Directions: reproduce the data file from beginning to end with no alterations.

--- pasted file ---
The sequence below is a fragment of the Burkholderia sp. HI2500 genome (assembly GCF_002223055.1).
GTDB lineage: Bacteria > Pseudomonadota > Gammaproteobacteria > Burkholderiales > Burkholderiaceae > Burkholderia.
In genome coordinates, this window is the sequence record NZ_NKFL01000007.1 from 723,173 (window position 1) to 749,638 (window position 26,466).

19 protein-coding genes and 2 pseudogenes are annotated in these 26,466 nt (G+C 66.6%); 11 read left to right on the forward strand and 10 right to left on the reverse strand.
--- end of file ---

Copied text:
The sequence below is a fragment of the Burkholderia sp. HI2500 genome (assembly GCF_002223055.1).
GTDB lineage: Bacteria > Pseudomonadota > Gammaproteobacteria > Burkholderiales > Burkholderiaceae > Burkholderia.
In genome coordinates, this window is the sequence record NZ_NKFL01000007.1 from 723,173 (window position 1) to 749,638 (window position 26,466).

19 protein-coding genes and 2 pseudogenes are annotated in these 26,466 nt (G+C 66.6%); 11 read left to right on the forward strand and 10 right to left on the reverse strand.